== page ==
Two weeks ago I made my first ever trip to the Steamboat Arabia Museum. Awhile back, I made a committment to myself to become more of a tourist in my own home town. There are so many great museums in Kansas City, and sadly, even though I've lived here for 13 years, there are a good number of them I have not been to: The World War I Museum, Truman Library and Home, the Toy and Mineature Museum, I've never spent significant time at the Nelson and there are several others that I've been to (18th & Vine) but it's been awhile.
So two weeks ago, we took in the Steamboat Arabia Museum. As a person who grew up in an old Rivertown, I've always had an interest in river history. The Museum did an excellent job of talking about the history of boat traffic on the river, along with having what may be the largest collection of pre-civil war era items in the country, that were all found in one steamboat that a couple of families dug up, out of a corn field, over a decade ago.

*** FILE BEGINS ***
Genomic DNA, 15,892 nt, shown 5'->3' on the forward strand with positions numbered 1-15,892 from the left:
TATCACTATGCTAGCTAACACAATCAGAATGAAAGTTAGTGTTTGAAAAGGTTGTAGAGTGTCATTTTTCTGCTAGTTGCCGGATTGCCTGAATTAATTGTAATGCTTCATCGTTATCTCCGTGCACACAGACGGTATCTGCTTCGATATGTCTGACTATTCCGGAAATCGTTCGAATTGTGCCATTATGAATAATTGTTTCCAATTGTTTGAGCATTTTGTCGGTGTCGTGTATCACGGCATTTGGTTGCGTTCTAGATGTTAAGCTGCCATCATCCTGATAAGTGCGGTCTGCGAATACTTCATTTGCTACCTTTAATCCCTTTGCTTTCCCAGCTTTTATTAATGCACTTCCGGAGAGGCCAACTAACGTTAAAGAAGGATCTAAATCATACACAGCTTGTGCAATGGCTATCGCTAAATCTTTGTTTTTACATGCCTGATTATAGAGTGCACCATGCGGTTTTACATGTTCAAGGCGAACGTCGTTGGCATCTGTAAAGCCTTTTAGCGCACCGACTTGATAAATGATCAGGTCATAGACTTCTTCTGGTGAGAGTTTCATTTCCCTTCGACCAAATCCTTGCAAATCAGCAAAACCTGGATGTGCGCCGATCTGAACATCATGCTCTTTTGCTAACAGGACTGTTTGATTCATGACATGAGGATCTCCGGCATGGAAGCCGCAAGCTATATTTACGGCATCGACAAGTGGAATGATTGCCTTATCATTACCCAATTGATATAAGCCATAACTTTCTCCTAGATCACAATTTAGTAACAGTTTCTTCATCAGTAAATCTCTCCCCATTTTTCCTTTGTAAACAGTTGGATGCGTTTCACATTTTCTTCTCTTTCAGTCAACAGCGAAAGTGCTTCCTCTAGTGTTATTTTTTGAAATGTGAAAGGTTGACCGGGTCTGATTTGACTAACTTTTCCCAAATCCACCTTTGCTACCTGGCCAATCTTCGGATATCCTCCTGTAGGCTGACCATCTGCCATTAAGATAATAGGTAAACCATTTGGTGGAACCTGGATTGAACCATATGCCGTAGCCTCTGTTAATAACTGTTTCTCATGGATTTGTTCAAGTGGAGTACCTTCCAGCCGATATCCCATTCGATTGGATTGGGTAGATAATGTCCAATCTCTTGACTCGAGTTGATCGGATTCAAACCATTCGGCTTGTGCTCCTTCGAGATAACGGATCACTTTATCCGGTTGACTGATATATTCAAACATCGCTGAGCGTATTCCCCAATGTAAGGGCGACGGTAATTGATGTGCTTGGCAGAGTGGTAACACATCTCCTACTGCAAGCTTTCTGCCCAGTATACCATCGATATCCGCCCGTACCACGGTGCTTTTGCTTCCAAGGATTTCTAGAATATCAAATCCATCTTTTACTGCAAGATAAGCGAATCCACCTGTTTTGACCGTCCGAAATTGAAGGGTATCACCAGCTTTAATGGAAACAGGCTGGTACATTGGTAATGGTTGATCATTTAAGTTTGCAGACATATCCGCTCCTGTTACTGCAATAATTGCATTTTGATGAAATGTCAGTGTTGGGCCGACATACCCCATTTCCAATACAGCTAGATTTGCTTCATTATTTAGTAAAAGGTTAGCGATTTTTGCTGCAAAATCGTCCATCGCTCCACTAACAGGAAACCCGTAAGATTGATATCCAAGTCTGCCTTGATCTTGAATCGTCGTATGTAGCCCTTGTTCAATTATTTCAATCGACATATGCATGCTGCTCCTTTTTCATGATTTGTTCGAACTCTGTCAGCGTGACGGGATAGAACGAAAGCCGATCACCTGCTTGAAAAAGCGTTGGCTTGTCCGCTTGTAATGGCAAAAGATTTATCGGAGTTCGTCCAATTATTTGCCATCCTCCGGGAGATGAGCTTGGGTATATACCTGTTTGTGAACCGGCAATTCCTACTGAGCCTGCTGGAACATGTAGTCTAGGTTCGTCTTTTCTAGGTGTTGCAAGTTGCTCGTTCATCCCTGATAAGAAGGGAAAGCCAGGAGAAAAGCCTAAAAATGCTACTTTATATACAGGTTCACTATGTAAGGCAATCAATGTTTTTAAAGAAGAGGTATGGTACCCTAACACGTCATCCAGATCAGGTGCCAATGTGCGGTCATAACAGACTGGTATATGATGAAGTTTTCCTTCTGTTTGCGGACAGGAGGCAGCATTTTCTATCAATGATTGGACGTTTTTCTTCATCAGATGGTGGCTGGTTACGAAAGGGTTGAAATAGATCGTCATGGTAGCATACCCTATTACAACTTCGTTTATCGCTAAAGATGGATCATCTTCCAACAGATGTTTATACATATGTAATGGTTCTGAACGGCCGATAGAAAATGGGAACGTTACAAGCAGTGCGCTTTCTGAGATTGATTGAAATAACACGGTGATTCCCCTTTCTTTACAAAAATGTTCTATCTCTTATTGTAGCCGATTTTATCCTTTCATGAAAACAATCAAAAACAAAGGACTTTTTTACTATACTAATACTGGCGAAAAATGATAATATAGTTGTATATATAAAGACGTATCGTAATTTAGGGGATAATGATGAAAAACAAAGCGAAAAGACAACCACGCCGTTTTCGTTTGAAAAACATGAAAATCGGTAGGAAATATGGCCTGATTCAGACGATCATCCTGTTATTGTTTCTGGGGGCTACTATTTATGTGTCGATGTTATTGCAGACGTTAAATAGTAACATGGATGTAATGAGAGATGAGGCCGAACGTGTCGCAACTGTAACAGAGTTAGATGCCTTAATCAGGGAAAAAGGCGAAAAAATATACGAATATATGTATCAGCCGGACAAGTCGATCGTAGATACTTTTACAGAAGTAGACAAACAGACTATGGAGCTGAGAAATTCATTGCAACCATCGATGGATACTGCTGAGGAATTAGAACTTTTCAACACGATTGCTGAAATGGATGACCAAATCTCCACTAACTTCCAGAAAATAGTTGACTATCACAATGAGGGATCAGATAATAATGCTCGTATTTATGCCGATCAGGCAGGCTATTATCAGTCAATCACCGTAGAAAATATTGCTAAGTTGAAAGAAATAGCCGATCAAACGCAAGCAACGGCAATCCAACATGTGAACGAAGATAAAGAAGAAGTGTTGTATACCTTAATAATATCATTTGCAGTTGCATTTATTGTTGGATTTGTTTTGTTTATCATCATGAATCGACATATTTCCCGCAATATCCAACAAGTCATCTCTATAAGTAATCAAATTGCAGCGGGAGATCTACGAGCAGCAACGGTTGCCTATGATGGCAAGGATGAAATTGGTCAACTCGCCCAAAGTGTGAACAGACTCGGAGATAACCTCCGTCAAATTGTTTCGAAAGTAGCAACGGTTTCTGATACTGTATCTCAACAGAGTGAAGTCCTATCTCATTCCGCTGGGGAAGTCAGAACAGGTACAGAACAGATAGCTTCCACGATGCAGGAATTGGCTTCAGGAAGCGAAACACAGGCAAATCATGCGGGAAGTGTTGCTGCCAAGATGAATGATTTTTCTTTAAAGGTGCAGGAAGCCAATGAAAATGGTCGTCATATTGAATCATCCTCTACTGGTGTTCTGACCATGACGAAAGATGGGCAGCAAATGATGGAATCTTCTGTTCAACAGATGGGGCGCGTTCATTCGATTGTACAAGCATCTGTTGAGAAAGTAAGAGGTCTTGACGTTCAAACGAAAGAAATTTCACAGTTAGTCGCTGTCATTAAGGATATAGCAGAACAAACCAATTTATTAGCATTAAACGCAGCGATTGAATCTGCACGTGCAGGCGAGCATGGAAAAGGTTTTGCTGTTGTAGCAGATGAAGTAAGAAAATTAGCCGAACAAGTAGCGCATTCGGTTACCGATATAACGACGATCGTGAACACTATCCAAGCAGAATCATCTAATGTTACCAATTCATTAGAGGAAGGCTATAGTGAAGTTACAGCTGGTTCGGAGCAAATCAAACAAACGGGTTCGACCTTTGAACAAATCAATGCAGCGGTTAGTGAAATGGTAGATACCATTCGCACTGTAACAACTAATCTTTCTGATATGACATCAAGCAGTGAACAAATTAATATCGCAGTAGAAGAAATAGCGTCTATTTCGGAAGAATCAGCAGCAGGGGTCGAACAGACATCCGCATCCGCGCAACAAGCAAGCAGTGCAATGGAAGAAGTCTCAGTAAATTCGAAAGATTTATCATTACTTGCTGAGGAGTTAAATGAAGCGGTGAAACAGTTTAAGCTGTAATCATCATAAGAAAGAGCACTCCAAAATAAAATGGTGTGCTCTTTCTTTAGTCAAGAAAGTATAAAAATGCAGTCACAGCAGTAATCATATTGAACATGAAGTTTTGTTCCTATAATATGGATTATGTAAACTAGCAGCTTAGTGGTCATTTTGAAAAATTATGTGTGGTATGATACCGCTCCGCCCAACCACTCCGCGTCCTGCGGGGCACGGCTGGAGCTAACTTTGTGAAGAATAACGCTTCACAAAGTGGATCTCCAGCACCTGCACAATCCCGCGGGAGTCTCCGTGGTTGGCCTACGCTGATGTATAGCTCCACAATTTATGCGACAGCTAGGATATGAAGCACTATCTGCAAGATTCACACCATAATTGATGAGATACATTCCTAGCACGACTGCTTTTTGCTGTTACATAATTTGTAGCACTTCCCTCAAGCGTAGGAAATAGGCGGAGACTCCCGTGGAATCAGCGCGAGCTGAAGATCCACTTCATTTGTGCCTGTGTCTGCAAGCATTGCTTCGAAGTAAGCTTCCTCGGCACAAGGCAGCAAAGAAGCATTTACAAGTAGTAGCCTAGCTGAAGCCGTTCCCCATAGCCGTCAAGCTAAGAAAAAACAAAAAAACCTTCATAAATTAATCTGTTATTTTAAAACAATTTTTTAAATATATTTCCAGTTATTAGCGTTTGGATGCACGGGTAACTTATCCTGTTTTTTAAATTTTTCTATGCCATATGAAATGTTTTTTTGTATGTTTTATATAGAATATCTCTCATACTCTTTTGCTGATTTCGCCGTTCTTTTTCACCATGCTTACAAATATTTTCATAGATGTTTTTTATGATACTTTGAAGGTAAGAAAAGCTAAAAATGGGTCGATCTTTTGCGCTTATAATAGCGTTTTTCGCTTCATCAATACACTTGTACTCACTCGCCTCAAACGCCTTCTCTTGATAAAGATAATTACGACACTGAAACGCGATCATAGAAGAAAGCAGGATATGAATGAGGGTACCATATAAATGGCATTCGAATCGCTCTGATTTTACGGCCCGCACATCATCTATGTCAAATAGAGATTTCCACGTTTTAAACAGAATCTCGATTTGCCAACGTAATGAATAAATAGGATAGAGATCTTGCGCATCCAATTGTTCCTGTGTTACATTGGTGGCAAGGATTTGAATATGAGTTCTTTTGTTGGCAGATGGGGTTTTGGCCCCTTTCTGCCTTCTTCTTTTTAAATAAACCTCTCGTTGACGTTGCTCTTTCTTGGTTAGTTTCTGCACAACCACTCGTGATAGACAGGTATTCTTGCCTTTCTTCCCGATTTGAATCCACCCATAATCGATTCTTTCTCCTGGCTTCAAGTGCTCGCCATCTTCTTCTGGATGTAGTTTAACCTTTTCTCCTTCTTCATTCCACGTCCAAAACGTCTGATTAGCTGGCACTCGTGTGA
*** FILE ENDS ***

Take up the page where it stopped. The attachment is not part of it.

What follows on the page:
They told of the challenges of digging up the boat -- and the extreme cost of digging it up, and restoring all of the goods. I couldn't quit thinking, this family lost a fortune creating a museum that I thoroughly enjoyed. One of the highlights of the tour and museum visit, was a surprising appearance by one of the museum's founders, Greg Hawley. It was really interesting to hear the first-hand stories about digging up the boat, and the obvious passion he had for the museum he helped create.
Yesterday I was devastated to learn that Mr. Hawley, a man that I had met only briefly a couple of weeks ago,had died -- due to the senselessness of several teenagers.
I'm grateful that I met Mr. Hawley...and I'm grateful that he left as a legacy a fabulous museum about life in the early 1800s based on one riverboat. The Missouri River was instramental to the building of Kansas City -- long before the railroad and cattle trade caused its growth.
Over the past several years, there have been talks about the museum needing more space and potentially moving. I know that Leavenworth has talked about luring the museum. I think it would be a shame if the museum left the city -- it is a unique gem of a museum. If you haven't been there, I highly recommend you take the time to go pay it a visit. And I'm sure the devastated family will appreciate the support of the legacy he left behind.
Nodbody's Listening has a very moving story about Hawley's accident -- that is definitely worth the read.